firerose: (Default)
[personal profile] firerose
When Mitt is a boy he's a free soul. He knows no fear, and runs hither and thither as he pleases. When Mitt becomes a man he finds himself the least free soul in all of Dalemark. He goes nowhere without a guard for fear of bombs and snipers' rifles and – worse – petitioners about the price of coal and the length of the working week and the new tax on spirits and—

When Mitt is dead he finds he's a free soul again. He knows no fear for he's outlasted all that he loves. All he can do is wait.

21 August 2009

Date: 21/08/2009 06:05 (UTC)
leni_jess: (Default)
From: [personal profile] leni_jess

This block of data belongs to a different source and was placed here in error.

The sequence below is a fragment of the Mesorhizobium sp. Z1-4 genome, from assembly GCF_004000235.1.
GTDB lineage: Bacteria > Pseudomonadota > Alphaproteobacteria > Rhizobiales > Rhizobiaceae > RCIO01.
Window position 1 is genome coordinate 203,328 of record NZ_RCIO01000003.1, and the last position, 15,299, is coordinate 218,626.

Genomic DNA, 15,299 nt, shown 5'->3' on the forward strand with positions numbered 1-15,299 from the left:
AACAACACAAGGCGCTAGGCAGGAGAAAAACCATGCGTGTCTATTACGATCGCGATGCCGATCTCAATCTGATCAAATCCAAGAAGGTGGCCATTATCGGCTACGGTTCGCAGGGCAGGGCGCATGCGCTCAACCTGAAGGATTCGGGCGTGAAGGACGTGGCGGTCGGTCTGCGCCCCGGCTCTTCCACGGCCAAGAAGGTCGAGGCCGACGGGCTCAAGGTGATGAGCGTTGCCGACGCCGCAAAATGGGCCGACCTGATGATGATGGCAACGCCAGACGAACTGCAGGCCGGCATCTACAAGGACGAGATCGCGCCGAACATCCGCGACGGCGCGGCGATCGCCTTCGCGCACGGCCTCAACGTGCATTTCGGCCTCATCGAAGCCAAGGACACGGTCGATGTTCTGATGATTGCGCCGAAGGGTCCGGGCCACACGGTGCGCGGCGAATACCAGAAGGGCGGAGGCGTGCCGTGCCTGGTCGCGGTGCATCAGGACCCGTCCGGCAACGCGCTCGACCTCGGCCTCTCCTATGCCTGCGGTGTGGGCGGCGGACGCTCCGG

A different take from that in The End Is Where We Start From, and intriguing. I'd like to see what he's waiting for: Maewen? Moril?

Date: 21/08/2009 07:18 (UTC)
leni_jess: (Traveller)
From: [personal profile] leni_jess
I don't see immortality lived among mortals as a gift – Indeed, no. Once personal connections are severed, what is there left? godhood, playing with toys, slowly going mad, and possibly bad and dangerous to know as well? The end of the world, provided it included the end of one's own consciousness, might well come as a great gift – and one might be tempted to work for it. The alternative is to build new connections with every generation, and how painful is that going to become, over time? (Boy, I hate dark bunnies.)

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Date: 03/03/2013 19:43 (UTC)
From: (Anonymous)
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